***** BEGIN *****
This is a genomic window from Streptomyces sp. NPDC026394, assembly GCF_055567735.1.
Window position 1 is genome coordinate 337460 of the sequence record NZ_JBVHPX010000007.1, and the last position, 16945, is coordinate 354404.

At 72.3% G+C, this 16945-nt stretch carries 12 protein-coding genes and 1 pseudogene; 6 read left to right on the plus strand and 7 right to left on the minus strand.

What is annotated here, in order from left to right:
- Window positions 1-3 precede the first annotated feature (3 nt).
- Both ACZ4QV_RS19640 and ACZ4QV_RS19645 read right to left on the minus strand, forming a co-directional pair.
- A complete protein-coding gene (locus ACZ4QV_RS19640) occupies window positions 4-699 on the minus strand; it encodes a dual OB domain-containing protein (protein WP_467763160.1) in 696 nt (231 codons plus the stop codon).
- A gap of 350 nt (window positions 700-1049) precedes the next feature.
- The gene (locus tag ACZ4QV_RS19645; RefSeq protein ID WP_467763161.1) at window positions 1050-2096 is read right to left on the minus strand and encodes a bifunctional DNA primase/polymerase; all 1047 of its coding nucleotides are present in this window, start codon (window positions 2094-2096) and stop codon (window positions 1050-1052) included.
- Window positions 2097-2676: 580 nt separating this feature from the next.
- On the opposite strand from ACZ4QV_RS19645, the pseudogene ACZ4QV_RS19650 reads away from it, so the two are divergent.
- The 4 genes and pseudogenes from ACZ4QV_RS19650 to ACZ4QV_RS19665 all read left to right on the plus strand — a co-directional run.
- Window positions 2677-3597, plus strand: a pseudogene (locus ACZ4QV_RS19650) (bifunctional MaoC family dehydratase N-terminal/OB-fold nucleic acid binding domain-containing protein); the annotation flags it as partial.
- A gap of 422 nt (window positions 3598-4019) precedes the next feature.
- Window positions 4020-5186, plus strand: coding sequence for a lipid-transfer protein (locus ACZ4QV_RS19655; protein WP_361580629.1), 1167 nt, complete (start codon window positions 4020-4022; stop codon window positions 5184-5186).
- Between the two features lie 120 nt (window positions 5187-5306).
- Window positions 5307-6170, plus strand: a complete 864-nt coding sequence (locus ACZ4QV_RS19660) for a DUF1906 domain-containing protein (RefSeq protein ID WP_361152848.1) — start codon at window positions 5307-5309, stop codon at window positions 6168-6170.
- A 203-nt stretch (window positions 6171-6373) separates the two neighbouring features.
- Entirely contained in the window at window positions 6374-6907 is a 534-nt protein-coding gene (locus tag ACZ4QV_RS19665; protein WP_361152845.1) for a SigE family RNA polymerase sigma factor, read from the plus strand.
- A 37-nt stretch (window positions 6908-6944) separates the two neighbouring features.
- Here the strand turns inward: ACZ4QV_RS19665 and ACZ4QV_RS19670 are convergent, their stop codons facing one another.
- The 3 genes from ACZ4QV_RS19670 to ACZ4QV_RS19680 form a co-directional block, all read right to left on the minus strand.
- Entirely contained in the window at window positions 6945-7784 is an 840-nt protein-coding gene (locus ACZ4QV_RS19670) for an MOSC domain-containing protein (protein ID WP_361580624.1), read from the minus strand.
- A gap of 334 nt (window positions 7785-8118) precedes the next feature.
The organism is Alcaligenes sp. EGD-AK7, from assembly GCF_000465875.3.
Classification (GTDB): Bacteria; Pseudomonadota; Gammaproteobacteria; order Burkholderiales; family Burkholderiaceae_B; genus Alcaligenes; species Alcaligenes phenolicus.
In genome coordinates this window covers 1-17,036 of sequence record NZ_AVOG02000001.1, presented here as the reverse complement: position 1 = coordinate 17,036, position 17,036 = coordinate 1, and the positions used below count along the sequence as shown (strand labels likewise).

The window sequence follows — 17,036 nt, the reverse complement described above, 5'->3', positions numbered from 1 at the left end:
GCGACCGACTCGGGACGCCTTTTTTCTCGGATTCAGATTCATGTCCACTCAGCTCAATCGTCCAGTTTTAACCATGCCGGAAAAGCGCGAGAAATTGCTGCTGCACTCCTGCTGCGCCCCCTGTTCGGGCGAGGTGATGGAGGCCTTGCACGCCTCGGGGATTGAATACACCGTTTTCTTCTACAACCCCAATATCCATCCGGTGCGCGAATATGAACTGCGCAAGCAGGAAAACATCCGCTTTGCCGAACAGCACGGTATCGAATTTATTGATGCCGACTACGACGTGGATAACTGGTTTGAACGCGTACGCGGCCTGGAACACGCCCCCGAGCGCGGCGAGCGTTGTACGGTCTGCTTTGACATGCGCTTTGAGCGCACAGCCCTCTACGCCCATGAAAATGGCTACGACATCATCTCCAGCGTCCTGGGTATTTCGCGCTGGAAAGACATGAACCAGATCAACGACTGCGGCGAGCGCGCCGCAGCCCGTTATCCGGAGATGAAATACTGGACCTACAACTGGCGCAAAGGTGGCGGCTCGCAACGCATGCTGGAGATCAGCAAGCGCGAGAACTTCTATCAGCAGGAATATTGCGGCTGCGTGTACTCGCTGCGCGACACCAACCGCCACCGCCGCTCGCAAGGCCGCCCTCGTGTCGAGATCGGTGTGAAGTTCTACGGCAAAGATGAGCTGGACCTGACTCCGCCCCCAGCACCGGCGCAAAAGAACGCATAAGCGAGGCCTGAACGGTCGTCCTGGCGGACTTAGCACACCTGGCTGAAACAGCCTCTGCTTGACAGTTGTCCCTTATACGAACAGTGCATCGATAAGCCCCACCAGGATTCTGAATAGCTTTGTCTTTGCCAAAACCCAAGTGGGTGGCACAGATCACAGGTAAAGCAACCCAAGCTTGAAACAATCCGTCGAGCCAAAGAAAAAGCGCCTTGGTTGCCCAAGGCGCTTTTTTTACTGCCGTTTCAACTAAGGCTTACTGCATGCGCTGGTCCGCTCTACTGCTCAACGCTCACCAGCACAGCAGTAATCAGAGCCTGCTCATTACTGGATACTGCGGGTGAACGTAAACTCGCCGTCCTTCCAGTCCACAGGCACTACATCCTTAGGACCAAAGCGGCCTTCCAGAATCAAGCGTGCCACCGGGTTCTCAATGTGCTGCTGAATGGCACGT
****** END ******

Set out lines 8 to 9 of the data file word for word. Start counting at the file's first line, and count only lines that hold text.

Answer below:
- A gap of 350 nt (window positions 700-1049) precedes the next feature.
- The gene (locus tag ACZ4QV_RS19645; RefSeq protein ID WP_467763161.1) at window positions 1050-2096 is read right to left on the minus strand and encodes a bifunctional DNA primase/polymerase; all 1047 of its coding nucleotides are present in this window, start codon (window positions 2094-2096) and stop codon (window positions 1050-1052) included.